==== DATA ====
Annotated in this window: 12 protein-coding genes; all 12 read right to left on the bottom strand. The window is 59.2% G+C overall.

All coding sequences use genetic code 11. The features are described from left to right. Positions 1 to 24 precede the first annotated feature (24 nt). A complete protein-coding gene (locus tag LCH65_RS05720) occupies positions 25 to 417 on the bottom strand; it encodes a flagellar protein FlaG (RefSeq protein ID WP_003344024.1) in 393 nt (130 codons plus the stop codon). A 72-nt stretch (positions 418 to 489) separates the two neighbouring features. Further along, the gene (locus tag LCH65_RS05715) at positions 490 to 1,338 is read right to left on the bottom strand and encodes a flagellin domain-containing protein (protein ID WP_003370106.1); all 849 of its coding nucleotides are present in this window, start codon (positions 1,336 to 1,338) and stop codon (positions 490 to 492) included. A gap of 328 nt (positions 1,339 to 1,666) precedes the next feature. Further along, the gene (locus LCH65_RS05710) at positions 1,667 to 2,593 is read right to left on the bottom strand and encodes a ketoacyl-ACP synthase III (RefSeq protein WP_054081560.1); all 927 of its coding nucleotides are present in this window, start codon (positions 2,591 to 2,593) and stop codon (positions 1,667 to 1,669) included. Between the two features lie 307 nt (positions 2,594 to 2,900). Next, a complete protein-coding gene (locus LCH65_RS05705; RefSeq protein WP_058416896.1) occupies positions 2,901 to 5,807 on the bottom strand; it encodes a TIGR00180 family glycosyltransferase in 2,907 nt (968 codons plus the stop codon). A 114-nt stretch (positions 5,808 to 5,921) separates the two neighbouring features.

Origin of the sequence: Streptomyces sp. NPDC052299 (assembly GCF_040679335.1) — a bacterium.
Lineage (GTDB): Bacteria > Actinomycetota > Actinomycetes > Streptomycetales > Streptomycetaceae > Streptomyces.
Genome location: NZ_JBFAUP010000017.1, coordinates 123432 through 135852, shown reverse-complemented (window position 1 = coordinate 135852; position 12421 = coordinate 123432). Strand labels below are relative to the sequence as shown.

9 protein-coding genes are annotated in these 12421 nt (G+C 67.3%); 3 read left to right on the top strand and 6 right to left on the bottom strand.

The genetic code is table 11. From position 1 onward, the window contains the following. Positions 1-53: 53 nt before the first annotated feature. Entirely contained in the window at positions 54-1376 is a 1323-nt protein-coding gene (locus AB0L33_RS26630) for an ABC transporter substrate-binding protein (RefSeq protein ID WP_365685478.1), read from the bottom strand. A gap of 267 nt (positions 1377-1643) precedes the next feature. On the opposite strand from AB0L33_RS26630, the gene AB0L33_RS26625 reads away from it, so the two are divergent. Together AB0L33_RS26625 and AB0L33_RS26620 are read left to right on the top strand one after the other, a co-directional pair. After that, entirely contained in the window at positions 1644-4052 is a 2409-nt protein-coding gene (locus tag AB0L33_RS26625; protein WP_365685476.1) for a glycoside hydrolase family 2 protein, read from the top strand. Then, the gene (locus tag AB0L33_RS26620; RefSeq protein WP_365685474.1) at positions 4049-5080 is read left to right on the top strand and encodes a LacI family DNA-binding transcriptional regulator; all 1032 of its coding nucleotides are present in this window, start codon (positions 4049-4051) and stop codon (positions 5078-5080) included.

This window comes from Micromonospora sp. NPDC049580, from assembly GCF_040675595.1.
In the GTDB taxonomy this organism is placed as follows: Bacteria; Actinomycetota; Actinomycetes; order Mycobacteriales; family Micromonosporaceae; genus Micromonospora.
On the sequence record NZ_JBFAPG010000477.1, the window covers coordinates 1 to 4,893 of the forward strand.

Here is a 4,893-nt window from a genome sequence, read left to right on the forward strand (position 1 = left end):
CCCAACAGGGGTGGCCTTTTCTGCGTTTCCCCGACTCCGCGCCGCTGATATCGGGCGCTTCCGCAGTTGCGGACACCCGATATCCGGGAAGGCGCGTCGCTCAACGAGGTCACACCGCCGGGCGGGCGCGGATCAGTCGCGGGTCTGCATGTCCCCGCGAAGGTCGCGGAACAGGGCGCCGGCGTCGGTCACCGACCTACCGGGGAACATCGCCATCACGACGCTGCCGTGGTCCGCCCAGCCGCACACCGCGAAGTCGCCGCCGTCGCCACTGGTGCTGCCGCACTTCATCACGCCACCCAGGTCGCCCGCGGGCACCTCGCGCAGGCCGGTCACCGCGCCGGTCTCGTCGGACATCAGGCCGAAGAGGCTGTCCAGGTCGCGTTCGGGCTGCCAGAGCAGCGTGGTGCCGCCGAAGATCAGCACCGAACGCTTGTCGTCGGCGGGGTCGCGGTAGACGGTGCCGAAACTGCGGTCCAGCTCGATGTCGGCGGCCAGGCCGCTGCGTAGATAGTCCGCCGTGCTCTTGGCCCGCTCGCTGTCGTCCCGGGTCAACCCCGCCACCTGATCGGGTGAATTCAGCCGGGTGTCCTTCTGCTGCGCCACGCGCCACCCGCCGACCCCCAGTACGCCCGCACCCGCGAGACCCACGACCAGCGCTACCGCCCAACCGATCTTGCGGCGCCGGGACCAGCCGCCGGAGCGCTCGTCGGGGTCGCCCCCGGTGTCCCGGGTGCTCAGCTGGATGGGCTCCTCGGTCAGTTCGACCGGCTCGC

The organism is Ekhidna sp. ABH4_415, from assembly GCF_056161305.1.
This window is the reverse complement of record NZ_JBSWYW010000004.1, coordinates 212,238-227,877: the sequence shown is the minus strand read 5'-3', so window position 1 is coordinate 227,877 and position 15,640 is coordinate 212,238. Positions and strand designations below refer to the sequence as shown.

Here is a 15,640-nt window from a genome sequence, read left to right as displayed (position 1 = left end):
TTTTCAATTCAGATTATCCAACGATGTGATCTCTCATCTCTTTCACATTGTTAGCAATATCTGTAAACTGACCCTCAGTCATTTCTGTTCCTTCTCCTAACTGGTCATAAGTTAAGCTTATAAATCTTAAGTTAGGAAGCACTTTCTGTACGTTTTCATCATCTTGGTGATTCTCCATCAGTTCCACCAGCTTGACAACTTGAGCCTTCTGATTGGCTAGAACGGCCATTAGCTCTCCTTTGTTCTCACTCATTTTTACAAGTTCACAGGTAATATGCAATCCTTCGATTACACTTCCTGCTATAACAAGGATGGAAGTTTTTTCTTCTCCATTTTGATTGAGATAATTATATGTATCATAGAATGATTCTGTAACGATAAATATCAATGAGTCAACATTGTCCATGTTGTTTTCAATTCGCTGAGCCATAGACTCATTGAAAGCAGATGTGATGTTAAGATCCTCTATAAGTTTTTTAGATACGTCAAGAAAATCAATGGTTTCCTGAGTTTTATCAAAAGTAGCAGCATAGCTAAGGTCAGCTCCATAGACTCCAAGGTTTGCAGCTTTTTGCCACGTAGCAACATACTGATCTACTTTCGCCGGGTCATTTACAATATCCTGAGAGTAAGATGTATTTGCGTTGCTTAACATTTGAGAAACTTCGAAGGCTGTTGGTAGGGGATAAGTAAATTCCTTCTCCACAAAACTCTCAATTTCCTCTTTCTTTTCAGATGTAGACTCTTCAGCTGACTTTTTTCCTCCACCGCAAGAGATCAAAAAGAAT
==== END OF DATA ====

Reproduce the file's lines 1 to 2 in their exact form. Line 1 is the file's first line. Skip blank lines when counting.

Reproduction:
Annotated in this window: 12 protein-coding genes; all 12 read right to left on the bottom strand. The window is 59.2% G+C overall.

All coding sequences use genetic code 11. The features are described from left to right. Positions 1 to 24 precede the first annotated feature (24 nt). A complete protein-coding gene (locus tag LCH65_RS05720) occupies positions 25 to 417 on the bottom strand; it encodes a flagellar protein FlaG (RefSeq protein ID WP_003344024.1) in 393 nt (130 codons plus the stop codon). A 72-nt stretch (positions 418 to 489) separates the two neighbouring features. Further along, the gene (locus tag LCH65_RS05715) at positions 490 to 1,338 is read right to left on the bottom strand and encodes a flagellin domain-containing protein (protein ID WP_003370106.1); all 849 of its coding nucleotides are present in this window, start codon (positions 1,336 to 1,338) and stop codon (positions 490 to 492) included. A gap of 328 nt (positions 1,339 to 1,666) precedes the next feature. Further along, the gene (locus LCH65_RS05710) at positions 1,667 to 2,593 is read right to left on the bottom strand and encodes a ketoacyl-ACP synthase III (RefSeq protein WP_054081560.1); all 927 of its coding nucleotides are present in this window, start codon (positions 2,591 to 2,593) and stop codon (positions 1,667 to 1,669) included. Between the two features lie 307 nt (positions 2,594 to 2,900). Next, a complete protein-coding gene (locus LCH65_RS05705; RefSeq protein WP_058416896.1) occupies positions 2,901 to 5,807 on the bottom strand; it encodes a TIGR00180 family glycosyltransferase in 2,907 nt (968 codons plus the stop codon). A 114-nt stretch (positions 5,808 to 5,921) separates the two neighbouring features.